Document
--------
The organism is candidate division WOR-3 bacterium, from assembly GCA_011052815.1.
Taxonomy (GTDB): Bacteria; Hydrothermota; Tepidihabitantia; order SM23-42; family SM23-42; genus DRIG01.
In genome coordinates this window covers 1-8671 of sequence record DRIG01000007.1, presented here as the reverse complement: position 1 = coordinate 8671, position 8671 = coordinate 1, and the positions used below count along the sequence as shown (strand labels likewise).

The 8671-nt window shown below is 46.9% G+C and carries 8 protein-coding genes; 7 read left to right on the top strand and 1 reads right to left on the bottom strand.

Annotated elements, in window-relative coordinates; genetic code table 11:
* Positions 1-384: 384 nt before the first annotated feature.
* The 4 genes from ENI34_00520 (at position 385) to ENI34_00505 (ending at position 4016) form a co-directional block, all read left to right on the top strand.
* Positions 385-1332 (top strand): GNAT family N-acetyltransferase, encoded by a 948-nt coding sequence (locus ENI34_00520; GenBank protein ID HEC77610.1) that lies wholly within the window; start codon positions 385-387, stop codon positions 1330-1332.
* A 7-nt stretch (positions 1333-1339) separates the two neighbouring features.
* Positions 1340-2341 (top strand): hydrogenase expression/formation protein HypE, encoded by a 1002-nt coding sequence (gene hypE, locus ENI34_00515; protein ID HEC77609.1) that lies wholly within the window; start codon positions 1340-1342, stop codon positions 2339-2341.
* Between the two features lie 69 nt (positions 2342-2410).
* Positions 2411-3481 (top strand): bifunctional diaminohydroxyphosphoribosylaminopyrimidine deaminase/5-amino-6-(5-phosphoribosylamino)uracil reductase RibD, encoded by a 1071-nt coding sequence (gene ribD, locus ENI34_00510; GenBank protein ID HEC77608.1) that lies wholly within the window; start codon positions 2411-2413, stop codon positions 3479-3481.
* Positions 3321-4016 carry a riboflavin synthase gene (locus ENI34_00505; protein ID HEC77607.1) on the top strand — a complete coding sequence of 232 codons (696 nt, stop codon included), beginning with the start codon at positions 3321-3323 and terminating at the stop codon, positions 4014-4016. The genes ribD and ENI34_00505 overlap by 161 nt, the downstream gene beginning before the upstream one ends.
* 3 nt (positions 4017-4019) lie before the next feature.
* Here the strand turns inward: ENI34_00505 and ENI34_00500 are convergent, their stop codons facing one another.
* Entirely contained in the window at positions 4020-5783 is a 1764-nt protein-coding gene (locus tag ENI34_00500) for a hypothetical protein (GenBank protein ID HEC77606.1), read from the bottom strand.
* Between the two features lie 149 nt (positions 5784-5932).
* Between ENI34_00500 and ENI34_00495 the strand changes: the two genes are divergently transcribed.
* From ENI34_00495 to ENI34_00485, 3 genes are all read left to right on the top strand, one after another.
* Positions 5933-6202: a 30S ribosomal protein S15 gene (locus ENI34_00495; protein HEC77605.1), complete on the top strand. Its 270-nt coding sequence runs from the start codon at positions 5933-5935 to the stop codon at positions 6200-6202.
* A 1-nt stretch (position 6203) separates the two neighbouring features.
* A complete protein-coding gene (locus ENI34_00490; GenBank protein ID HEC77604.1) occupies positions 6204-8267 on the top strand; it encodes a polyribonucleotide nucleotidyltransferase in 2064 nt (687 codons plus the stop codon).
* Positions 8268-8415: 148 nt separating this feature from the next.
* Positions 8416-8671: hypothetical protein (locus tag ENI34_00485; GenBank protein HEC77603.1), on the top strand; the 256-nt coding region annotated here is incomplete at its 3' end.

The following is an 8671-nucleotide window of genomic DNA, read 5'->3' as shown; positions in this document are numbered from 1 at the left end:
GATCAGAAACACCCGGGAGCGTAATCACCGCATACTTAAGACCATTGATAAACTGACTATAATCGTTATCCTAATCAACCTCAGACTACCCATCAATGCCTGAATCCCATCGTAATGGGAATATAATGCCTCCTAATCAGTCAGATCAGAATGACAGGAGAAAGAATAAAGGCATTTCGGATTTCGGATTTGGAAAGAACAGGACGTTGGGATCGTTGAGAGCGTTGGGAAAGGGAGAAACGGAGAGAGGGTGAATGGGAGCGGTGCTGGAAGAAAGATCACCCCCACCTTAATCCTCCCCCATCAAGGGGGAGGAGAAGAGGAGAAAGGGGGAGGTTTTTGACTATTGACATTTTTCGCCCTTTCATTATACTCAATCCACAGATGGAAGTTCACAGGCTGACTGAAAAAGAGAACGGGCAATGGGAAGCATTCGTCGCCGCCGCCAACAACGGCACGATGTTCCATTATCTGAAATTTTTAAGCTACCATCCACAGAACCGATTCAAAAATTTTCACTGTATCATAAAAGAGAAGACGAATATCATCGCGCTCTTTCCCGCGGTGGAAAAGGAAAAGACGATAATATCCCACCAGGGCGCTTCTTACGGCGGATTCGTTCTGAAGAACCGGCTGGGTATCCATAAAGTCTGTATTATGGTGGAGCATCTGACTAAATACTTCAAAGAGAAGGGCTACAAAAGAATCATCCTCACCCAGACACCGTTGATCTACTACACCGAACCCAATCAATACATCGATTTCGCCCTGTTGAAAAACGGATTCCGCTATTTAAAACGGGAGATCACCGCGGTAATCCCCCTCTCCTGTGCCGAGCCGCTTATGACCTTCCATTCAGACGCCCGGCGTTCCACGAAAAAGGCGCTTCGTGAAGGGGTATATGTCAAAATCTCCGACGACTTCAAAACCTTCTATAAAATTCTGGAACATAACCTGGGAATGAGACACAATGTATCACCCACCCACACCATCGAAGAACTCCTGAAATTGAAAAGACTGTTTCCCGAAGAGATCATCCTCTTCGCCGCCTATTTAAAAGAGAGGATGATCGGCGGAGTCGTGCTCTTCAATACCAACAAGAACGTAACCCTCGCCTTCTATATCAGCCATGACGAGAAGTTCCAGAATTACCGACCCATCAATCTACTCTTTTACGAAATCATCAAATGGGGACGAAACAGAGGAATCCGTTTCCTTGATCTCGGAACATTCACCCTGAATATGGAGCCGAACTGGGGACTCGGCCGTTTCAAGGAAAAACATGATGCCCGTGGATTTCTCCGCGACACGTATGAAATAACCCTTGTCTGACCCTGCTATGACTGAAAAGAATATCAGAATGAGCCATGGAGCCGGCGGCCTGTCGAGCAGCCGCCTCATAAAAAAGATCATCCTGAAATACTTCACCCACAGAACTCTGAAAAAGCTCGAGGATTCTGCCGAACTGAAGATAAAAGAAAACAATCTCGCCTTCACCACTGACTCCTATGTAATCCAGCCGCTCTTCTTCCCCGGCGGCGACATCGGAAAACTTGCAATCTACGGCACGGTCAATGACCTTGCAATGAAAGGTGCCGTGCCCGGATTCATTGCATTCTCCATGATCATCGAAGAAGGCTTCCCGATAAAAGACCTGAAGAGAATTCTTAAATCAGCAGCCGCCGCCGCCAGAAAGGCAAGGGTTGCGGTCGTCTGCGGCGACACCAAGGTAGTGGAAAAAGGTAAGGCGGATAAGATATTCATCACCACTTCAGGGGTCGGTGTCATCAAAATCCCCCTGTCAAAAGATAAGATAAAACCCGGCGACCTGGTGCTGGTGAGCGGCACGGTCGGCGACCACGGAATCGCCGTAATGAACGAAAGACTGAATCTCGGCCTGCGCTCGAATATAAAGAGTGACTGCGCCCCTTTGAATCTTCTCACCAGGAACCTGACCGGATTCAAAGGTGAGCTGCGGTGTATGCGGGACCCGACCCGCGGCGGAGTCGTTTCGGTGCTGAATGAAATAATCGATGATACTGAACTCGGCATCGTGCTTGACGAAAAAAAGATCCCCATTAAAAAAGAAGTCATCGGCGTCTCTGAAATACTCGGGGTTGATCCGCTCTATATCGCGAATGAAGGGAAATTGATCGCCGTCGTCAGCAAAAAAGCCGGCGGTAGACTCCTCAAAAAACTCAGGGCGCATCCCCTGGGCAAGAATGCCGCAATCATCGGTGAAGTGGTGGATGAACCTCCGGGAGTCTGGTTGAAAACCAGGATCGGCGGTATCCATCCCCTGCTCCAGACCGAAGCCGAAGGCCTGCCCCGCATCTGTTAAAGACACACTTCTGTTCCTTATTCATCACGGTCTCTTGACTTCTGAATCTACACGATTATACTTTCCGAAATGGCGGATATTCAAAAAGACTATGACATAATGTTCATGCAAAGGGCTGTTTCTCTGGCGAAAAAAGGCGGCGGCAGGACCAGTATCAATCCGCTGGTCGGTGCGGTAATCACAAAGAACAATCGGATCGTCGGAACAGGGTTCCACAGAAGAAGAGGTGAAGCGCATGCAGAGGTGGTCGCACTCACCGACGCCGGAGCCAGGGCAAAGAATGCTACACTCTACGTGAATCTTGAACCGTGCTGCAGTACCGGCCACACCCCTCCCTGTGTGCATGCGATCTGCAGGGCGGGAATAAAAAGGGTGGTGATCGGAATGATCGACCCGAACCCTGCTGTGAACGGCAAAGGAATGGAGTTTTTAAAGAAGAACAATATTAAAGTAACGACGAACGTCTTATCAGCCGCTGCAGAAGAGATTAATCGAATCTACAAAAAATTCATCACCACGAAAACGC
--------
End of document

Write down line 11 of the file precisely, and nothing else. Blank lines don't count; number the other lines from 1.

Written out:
* Between the two features lie 69 nt (positions 2342-2410).